With the Tuff-Luv Spark Light mounted either side, and even though it has a bendy stem which is not too stiff, there is no way it illuminates the ‘page’ adequately from either, or in fact any, position.

Located so that it does its best to illuminate the whole screen, there is an awful glare spot which is only out of site if the Kindle is held at the sort of angle which requires you to move your head up and down when reading – so not at all relaxing.  Even mounted exactly as per the photo, it is so flimsy that it takes forever to set up, will move on you and still hurts the eyes.

I found the light coverage to be poor and the strength of light was not as good as I would like. Having used it for just a few seconds I still have spots in front of my eyes and I don’t think I could read for any length of time with this light. I much prefer the Kindle Kandle style light which fits so much better, has three LEDs and doesn’t give out any annoying glare.

My favourite Kindle light

I love this really excellent quality leather Tuff-Luv Kindle Cover but it is really let down by the addition of the dreadful light. For that reason I would recommend buying the cover separately. But I would like it even better if it had a back-stand so that I didn’t always have to hold it.

Bottom Line: Love the cover – HATE the light! Buy them separately.


Amazon Kindle Touch In UK

Amazon Kindle Touch In UK

At last – Amazon’s Kindle Touch is now available in the UK. This has headphone socket and speakers (see my earlier review post), Would I have bought it if it had been available before?

Maybe. Even though the keypad is awful, it’s better than not having one at all. But having said that, the touchscreen is tempting as we are all so used to using them now. Have to go and try one in the shop. The X-Ray facility looks interesting too.

The one thing I don’t like about the older Kindles is that the buttons on the side are a bit too low to make for easy reading. Minor niggle.

How to recognise the Touch – it has that little square speaker centre bottom.

BTW – at time of writing, Amazon have a sale of Kindle ebooks – 99p for lots which I have been putting off buying until now. I’m off to spend some money!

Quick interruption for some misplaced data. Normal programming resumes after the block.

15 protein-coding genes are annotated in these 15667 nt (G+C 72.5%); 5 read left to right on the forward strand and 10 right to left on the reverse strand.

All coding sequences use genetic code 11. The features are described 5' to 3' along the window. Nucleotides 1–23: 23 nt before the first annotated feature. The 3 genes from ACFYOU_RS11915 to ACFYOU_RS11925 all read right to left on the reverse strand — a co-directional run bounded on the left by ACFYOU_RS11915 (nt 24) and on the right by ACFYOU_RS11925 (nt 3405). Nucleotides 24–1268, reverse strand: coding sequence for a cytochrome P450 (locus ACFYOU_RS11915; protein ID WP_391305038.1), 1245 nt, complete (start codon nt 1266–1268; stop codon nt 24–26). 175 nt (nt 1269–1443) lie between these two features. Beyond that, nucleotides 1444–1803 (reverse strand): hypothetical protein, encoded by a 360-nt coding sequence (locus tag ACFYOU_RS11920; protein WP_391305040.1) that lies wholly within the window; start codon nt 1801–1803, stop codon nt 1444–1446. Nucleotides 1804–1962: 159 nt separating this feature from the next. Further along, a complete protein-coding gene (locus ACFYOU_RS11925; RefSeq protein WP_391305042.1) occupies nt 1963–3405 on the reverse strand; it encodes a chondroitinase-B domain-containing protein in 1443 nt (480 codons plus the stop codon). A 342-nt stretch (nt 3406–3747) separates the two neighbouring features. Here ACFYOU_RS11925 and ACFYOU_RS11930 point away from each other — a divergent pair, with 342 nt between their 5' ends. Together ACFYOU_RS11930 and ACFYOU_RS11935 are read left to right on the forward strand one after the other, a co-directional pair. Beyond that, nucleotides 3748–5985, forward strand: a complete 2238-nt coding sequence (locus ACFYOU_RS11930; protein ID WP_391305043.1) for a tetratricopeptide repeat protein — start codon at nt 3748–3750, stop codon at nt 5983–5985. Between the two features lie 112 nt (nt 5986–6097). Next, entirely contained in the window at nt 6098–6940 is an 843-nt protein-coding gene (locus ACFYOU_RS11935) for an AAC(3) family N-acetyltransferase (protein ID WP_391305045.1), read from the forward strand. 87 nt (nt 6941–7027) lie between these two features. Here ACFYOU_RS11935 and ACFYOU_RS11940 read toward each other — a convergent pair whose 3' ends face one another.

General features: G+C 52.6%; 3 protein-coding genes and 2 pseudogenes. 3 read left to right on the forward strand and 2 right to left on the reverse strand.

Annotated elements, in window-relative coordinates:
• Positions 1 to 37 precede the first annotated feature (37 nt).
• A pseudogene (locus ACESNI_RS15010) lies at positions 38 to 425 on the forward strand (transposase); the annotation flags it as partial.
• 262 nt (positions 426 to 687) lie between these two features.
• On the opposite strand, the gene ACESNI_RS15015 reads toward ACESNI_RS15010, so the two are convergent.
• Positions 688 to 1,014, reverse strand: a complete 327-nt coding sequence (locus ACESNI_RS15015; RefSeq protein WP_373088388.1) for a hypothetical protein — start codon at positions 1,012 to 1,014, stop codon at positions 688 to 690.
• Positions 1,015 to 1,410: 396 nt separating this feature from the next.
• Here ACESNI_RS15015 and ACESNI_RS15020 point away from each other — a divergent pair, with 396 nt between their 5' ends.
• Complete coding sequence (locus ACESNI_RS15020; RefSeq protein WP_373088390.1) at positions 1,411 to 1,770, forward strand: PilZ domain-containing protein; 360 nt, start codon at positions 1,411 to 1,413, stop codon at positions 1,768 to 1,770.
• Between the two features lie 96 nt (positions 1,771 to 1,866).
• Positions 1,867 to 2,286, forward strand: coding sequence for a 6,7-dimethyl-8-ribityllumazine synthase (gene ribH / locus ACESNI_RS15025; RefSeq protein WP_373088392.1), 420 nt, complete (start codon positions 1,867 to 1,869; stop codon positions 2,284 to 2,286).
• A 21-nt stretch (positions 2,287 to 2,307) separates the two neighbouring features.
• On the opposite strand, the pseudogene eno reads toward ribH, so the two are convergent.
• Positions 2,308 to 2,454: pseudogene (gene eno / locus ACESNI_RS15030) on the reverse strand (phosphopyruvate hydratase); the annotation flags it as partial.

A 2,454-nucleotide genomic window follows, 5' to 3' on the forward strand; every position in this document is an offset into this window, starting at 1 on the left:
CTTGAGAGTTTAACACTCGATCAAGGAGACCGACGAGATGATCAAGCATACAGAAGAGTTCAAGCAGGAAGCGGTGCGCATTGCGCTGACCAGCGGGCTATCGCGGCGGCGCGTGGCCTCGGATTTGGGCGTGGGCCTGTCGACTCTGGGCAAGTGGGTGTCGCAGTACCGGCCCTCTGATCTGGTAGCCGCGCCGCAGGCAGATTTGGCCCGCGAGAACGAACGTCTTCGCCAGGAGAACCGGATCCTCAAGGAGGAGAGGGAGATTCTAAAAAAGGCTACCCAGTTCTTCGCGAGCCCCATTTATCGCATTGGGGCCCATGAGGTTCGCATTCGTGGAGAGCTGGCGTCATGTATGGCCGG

Kindle Keyboard Personal Review

Why, when the Kindle (Kindle Touch is it’s US name) has only just been brought out, did I decide on the Kindle Keyboard (or Wi-Fi non 3G)? It wasn’t price – £20 isn’t worth compromising on features. If some of my Top Five are important to you too, you need to check if the Kindle you want to get does them. I have not considered the Kindle Wi-Fi as I don’t see the point in paying nearly £50 more to do something I can do for free at home.

There is one more point I would like to make. The Kindle Keyboard is only available as a refurbished item on Amazon (co.uk) – only the new Kindle and Kindle Wi-Fi 3G are sold new. I bought mine through Tesco Direct and had it delivered to my nearest store. Prices seem to be the same wherever you go.

Just to summarise: here in the UK we have the Kindle, Kindle Wi-Fi and Kindle 3G. In the USA they have the Kindle Touch, Kindle 3G and Kindle Fire as well. In the USA some of these are sold with advertising to keep the prices down – but I understand these cannot be used in the UK. Please be careful and check before you buy from abroad, wherever you may live.

No, definitely features not price were more important to me, so here are my top five for my Kindle Keyboard personal review.

1. Having a keyboard. 2. Audio playback. 3. Size. 4. Better battery life. 5. Greater storage capacity.

1. Having a keyboard was of utmost importance as I have dislike of virtual keypads. My phone lets me slide words, the Kindle can’t to do that, so a proper keyboard/pad, poor as it may be, is infinitely better for me than the Kindle option. Nevertheless, even the keyboard has its drawbacks. The buttons are very clunky and the menu options don’t let you hit a letter to get to them, nor does it cycle round: you must use the ‘5-way controller’ to navigate the menus. Perhaps future software updates will be able to address this (currently on version 3.3).